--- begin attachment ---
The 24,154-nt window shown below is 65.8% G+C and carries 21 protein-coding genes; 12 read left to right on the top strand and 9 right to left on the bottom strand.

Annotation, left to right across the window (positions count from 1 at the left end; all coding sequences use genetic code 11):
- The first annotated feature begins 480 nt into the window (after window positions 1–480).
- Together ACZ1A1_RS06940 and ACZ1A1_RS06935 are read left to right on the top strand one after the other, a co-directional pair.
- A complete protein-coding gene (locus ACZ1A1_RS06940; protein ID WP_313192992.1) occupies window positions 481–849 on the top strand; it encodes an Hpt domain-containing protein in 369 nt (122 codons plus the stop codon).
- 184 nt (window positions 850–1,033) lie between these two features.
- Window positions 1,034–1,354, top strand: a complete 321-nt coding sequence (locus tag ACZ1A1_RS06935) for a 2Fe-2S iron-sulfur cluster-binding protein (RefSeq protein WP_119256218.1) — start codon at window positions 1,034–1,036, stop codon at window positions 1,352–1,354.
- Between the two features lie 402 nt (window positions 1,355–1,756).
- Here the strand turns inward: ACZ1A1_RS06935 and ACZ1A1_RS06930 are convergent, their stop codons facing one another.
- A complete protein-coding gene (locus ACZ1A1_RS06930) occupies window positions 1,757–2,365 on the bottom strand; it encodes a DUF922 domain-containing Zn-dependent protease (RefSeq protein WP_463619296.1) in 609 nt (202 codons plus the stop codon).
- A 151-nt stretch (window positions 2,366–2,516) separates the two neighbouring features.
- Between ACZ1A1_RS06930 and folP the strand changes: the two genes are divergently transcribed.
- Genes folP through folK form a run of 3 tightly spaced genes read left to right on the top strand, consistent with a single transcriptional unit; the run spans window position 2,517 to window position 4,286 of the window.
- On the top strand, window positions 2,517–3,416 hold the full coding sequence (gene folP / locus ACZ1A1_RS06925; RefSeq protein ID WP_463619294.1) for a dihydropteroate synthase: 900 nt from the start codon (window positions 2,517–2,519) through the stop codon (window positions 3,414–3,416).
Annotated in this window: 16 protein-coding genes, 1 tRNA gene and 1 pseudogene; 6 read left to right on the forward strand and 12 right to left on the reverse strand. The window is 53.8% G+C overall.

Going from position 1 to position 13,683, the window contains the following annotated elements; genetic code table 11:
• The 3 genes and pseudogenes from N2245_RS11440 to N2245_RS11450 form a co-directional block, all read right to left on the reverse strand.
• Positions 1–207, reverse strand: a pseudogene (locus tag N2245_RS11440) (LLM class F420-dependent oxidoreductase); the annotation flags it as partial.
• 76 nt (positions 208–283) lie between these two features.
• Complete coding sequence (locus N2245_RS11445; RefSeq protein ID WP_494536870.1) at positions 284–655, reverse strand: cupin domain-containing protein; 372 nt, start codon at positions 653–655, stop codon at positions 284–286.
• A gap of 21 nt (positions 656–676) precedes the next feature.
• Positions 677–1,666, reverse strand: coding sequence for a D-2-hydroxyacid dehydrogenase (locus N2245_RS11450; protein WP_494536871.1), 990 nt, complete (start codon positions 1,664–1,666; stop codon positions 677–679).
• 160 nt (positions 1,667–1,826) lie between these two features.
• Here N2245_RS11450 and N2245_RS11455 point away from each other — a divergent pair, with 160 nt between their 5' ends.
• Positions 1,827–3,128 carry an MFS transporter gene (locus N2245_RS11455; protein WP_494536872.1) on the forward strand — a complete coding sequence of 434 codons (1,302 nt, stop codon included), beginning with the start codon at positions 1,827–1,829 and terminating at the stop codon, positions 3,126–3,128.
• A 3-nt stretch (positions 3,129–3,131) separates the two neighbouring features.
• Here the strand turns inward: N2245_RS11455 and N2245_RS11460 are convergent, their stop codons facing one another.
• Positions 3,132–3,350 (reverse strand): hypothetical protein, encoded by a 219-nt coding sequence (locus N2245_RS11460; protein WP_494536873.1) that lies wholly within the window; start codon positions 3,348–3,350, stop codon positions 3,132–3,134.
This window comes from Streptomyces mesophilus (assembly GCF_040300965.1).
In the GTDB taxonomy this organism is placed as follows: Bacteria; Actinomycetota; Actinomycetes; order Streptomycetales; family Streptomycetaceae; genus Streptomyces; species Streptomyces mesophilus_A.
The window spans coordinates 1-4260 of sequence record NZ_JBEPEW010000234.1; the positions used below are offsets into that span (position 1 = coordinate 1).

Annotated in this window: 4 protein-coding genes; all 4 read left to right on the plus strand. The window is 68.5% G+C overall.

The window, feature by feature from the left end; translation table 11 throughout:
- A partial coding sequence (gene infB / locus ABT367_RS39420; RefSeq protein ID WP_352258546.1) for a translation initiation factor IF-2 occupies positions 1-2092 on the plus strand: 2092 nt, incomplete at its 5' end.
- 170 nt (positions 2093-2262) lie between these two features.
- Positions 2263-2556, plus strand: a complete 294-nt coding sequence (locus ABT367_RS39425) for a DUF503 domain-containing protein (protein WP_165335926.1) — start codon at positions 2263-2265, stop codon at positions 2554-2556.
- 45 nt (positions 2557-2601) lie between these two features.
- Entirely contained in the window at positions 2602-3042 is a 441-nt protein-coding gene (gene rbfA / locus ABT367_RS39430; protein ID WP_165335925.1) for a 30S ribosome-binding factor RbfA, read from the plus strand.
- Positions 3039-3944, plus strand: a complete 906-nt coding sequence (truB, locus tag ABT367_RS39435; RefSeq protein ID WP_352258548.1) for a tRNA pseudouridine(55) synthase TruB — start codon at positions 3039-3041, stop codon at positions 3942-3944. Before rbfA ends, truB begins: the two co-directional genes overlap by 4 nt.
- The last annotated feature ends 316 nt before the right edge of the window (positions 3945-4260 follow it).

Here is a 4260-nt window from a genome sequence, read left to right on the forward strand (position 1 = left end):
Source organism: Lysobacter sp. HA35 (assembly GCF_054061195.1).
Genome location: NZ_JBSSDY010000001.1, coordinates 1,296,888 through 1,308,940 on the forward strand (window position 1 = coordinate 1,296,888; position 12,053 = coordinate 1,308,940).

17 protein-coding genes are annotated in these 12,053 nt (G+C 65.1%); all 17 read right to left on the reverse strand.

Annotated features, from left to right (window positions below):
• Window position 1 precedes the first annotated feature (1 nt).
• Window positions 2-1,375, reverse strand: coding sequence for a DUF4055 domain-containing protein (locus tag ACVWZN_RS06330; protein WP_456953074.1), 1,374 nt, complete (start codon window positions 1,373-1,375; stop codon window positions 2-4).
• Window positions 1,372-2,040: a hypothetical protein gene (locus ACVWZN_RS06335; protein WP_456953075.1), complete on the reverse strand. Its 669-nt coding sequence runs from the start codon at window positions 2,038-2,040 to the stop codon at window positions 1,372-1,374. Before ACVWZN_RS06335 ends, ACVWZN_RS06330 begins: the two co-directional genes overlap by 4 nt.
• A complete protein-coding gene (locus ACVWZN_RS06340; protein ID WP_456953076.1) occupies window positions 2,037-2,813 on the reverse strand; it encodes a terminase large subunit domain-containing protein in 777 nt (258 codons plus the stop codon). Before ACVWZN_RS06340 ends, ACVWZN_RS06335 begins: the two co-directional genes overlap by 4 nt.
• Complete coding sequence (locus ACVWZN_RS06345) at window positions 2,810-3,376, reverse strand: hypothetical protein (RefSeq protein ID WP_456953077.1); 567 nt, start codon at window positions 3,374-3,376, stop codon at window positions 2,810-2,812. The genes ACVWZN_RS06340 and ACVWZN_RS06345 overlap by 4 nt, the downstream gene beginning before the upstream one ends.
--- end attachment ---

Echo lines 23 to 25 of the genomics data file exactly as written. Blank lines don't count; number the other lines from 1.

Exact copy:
• 160 nt (positions 1,667–1,826) lie between these two features.
• Here N2245_RS11450 and N2245_RS11455 point away from each other — a divergent pair, with 160 nt between their 5' ends.
• Positions 1,827–3,128 carry an MFS transporter gene (locus N2245_RS11455; protein WP_494536872.1) on the forward strand — a complete coding sequence of 434 codons (1,302 nt, stop codon included), beginning with the start codon at positions 1,827–1,829 and terminating at the stop codon, positions 3,126–3,128.